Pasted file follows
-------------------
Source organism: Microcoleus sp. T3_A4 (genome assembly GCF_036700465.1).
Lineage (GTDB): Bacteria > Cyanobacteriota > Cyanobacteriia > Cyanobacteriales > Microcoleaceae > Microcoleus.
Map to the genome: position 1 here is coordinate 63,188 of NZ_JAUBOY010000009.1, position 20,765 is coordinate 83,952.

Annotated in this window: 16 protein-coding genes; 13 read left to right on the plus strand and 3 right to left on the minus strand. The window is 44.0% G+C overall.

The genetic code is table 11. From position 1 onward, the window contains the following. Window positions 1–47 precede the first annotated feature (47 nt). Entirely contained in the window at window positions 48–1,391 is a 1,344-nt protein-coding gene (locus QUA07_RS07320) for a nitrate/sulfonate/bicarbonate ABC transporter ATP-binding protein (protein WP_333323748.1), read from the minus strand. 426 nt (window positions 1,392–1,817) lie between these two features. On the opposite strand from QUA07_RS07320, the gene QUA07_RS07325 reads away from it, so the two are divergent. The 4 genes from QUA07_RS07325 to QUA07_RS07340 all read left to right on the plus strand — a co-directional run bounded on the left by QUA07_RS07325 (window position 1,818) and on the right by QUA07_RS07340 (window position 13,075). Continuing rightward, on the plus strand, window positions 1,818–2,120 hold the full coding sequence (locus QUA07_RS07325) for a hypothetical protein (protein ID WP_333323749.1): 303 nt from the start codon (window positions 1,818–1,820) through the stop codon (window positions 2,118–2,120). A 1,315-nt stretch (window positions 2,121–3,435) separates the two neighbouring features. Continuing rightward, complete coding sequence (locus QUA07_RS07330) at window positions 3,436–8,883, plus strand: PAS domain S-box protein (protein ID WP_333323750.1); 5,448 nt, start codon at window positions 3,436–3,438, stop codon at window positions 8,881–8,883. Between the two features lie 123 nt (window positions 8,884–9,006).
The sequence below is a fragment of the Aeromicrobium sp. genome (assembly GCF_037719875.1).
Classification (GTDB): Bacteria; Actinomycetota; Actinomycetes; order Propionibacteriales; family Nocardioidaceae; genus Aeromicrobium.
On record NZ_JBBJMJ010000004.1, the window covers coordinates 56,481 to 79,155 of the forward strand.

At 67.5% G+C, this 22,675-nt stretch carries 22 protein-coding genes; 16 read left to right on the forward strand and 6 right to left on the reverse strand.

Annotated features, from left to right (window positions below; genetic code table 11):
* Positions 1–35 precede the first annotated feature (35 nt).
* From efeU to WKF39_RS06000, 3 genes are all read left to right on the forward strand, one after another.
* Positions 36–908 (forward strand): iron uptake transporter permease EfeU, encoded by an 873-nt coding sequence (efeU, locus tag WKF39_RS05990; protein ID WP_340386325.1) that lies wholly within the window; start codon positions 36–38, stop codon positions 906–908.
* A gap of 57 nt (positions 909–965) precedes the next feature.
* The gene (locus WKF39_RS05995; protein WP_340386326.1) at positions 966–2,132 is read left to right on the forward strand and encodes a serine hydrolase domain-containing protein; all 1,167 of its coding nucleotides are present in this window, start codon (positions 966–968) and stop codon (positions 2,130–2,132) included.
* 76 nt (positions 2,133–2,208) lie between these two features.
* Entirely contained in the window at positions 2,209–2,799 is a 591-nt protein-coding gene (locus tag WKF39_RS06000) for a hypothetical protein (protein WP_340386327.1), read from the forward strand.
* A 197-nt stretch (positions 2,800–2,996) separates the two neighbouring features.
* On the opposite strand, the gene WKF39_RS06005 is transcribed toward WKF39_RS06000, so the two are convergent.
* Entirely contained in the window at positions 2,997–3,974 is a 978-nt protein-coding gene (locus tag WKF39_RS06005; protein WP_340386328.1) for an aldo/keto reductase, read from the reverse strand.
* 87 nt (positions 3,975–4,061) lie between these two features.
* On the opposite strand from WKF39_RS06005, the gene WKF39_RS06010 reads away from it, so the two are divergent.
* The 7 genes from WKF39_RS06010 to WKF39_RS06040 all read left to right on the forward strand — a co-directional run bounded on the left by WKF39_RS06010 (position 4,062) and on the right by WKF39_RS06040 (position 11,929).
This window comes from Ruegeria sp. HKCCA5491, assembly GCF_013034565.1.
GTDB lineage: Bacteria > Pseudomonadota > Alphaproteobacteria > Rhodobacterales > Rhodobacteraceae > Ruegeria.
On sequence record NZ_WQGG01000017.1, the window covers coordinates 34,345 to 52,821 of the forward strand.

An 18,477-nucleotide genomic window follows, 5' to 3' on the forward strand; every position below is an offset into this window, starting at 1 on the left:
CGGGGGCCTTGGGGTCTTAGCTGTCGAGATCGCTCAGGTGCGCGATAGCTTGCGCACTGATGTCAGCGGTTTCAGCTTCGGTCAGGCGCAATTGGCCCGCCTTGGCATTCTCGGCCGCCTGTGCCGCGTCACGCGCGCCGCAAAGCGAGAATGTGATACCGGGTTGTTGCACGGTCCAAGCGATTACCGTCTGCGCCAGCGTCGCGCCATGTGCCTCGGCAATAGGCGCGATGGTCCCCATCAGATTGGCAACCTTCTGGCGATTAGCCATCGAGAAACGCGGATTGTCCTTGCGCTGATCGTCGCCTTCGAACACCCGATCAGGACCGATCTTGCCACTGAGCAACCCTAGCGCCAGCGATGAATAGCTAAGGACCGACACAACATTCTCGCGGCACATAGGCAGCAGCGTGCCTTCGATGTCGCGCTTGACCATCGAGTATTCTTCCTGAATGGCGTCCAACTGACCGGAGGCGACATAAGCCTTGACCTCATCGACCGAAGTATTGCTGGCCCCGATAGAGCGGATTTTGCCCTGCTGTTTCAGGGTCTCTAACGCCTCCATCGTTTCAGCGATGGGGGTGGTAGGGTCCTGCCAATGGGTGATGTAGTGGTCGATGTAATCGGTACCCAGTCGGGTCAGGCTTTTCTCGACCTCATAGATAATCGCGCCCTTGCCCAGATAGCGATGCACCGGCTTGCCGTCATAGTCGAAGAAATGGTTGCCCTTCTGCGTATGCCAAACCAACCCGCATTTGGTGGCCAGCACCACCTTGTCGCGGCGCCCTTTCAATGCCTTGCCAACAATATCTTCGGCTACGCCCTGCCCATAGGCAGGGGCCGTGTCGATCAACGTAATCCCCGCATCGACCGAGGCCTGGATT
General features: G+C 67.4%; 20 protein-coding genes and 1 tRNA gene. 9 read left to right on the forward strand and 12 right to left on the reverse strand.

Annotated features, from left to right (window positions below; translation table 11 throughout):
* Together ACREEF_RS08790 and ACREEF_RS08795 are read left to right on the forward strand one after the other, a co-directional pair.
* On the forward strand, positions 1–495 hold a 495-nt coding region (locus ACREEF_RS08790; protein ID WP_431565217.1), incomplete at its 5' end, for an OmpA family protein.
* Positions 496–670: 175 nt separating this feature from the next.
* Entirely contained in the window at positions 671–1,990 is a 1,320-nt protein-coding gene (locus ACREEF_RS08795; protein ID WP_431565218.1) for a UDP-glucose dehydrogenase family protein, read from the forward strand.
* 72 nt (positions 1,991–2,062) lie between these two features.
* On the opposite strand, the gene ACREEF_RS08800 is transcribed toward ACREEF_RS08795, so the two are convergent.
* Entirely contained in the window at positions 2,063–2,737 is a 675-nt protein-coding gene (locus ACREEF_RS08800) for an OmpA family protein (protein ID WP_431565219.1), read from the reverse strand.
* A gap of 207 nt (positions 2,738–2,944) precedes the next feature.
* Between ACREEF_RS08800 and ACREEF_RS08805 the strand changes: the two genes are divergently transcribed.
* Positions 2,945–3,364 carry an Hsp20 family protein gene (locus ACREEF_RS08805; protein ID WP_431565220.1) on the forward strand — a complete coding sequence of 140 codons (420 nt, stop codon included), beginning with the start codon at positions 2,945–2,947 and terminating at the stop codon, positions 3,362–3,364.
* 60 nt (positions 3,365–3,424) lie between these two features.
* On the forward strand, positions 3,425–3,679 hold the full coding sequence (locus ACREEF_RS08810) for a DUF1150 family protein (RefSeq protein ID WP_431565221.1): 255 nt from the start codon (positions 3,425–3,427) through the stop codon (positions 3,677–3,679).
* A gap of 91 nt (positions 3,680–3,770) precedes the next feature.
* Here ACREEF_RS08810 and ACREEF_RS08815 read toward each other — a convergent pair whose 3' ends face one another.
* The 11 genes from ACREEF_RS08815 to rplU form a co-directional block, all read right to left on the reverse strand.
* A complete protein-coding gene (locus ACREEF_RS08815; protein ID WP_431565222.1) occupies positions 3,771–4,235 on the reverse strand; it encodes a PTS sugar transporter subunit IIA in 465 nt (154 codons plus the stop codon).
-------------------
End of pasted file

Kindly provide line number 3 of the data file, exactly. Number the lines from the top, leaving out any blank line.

Map to the genome: position 1 here is coordinate 63,188 of NZ_JAUBOY010000009.1, position 20,765 is coordinate 83,952.